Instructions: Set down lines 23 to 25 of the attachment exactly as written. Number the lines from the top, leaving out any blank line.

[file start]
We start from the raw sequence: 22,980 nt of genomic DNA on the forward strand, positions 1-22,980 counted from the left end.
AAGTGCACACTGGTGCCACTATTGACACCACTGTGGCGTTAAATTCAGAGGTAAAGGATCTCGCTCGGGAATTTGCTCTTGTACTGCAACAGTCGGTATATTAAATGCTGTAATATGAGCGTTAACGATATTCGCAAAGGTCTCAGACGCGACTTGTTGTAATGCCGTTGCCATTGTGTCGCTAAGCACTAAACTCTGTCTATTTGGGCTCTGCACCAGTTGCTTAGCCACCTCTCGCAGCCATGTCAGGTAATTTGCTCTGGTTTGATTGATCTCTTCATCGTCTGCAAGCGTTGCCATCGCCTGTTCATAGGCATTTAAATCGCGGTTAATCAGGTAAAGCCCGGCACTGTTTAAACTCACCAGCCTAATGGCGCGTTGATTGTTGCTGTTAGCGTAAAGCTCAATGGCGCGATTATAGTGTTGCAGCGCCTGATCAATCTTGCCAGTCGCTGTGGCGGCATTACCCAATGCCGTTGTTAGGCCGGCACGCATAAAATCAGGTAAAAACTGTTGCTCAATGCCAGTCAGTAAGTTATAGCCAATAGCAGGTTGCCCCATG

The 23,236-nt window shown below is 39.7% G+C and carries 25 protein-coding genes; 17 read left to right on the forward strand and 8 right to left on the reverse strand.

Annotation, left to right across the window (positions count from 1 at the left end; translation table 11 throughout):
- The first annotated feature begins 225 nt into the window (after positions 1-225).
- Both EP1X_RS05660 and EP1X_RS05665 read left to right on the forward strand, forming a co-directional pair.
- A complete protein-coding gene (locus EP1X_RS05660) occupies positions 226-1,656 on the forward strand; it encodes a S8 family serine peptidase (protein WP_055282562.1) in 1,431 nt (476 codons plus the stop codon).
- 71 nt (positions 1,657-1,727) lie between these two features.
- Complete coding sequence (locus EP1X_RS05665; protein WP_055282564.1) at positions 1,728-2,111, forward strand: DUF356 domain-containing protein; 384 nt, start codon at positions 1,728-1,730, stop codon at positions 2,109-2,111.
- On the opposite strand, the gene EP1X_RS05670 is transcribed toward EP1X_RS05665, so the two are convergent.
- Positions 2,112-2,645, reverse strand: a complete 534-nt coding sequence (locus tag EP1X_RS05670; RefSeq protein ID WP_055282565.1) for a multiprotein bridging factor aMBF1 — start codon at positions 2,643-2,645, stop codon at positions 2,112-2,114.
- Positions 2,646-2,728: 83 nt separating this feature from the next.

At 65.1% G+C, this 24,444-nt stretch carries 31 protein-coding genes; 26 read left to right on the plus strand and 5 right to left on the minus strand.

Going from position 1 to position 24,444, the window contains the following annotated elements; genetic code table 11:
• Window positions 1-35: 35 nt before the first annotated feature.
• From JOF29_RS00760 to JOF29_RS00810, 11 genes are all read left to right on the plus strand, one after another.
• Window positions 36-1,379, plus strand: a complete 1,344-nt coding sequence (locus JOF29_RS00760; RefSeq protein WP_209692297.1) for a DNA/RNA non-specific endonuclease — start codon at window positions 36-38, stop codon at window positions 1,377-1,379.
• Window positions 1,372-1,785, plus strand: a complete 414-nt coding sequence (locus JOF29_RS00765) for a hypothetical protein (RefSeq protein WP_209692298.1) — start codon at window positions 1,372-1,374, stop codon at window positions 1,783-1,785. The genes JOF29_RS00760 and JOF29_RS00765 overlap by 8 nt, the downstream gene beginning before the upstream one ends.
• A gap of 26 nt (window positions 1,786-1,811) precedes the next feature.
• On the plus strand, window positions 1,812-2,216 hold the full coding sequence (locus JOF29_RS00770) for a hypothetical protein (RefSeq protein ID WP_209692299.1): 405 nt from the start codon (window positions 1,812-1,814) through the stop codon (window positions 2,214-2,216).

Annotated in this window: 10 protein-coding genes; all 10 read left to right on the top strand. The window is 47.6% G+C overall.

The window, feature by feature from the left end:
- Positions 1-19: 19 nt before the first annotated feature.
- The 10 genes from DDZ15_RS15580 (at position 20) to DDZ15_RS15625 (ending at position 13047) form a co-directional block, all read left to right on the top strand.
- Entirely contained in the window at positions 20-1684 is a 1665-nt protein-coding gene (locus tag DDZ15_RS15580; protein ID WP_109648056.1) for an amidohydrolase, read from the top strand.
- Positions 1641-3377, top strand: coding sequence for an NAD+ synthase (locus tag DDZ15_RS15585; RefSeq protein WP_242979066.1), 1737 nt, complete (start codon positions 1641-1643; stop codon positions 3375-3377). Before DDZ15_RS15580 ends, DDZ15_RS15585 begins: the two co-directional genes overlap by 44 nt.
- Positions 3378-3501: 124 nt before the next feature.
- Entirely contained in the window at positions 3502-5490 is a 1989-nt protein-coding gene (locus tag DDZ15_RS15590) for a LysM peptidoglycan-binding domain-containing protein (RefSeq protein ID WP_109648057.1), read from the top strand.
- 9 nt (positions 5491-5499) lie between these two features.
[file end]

- Positions 1-19: 19 nt before the first annotated feature.
- The 10 genes from DDZ15_RS15580 (at position 20) to DDZ15_RS15625 (ending at position 13047) form a co-directional block, all read left to right on the top strand.
- Entirely contained in the window at positions 20-1684 is a 1665-nt protein-coding gene (locus tag DDZ15_RS15580; protein ID WP_109648056.1) for an amidohydrolase, read from the top strand.